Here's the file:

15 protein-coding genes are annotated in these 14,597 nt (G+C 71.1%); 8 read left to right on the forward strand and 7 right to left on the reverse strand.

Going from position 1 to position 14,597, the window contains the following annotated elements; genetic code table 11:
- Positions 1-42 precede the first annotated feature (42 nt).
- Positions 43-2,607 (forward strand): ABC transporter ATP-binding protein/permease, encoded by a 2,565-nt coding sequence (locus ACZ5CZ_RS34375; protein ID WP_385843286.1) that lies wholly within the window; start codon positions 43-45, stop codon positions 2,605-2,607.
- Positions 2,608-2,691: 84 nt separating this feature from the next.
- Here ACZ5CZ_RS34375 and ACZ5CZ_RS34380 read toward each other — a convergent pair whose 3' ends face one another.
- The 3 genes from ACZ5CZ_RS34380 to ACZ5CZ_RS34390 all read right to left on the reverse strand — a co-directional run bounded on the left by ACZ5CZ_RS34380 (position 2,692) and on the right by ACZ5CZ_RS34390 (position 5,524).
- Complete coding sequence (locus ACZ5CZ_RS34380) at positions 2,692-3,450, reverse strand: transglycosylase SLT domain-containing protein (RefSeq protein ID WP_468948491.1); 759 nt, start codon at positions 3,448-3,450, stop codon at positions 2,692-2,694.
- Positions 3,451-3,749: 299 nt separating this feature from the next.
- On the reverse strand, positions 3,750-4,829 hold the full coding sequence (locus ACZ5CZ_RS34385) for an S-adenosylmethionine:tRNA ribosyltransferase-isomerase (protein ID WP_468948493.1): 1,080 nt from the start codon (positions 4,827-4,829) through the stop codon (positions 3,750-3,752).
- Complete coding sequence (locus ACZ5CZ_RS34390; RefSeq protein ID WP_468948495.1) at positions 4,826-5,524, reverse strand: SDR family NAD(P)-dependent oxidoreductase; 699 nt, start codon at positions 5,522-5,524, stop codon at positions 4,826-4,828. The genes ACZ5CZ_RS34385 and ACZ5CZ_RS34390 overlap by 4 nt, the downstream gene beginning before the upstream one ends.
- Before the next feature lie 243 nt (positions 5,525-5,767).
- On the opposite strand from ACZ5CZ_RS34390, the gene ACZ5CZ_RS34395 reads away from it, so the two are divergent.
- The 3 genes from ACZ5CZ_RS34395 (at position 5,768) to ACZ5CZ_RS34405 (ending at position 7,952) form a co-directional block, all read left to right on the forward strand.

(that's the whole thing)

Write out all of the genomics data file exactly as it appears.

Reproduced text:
15 protein-coding genes are annotated in these 14,597 nt (G+C 71.1%); 8 read left to right on the forward strand and 7 right to left on the reverse strand.

Going from position 1 to position 14,597, the window contains the following annotated elements; genetic code table 11:
- Positions 1-42 precede the first annotated feature (42 nt).
- Positions 43-2,607 (forward strand): ABC transporter ATP-binding protein/permease, encoded by a 2,565-nt coding sequence (locus ACZ5CZ_RS34375; protein ID WP_385843286.1) that lies wholly within the window; start codon positions 43-45, stop codon positions 2,605-2,607.
- Positions 2,608-2,691: 84 nt separating this feature from the next.
- Here ACZ5CZ_RS34375 and ACZ5CZ_RS34380 read toward each other — a convergent pair whose 3' ends face one another.
- The 3 genes from ACZ5CZ_RS34380 to ACZ5CZ_RS34390 all read right to left on the reverse strand — a co-directional run bounded on the left by ACZ5CZ_RS34380 (position 2,692) and on the right by ACZ5CZ_RS34390 (position 5,524).
- Complete coding sequence (locus ACZ5CZ_RS34380) at positions 2,692-3,450, reverse strand: transglycosylase SLT domain-containing protein (RefSeq protein ID WP_468948491.1); 759 nt, start codon at positions 3,448-3,450, stop codon at positions 2,692-2,694.
- Positions 3,451-3,749: 299 nt separating this feature from the next.
- On the reverse strand, positions 3,750-4,829 hold the full coding sequence (locus ACZ5CZ_RS34385) for an S-adenosylmethionine:tRNA ribosyltransferase-isomerase (protein ID WP_468948493.1): 1,080 nt from the start codon (positions 4,827-4,829) through the stop codon (positions 3,750-3,752).
- Complete coding sequence (locus ACZ5CZ_RS34390; RefSeq protein ID WP_468948495.1) at positions 4,826-5,524, reverse strand: SDR family NAD(P)-dependent oxidoreductase; 699 nt, start codon at positions 5,522-5,524, stop codon at positions 4,826-4,828. The genes ACZ5CZ_RS34385 and ACZ5CZ_RS34390 overlap by 4 nt, the downstream gene beginning before the upstream one ends.
- Before the next feature lie 243 nt (positions 5,525-5,767).
- On the opposite strand from ACZ5CZ_RS34390, the gene ACZ5CZ_RS34395 reads away from it, so the two are divergent.
- The 3 genes from ACZ5CZ_RS34395 (at position 5,768) to ACZ5CZ_RS34405 (ending at position 7,952) form a co-directional block, all read left to right on the forward strand.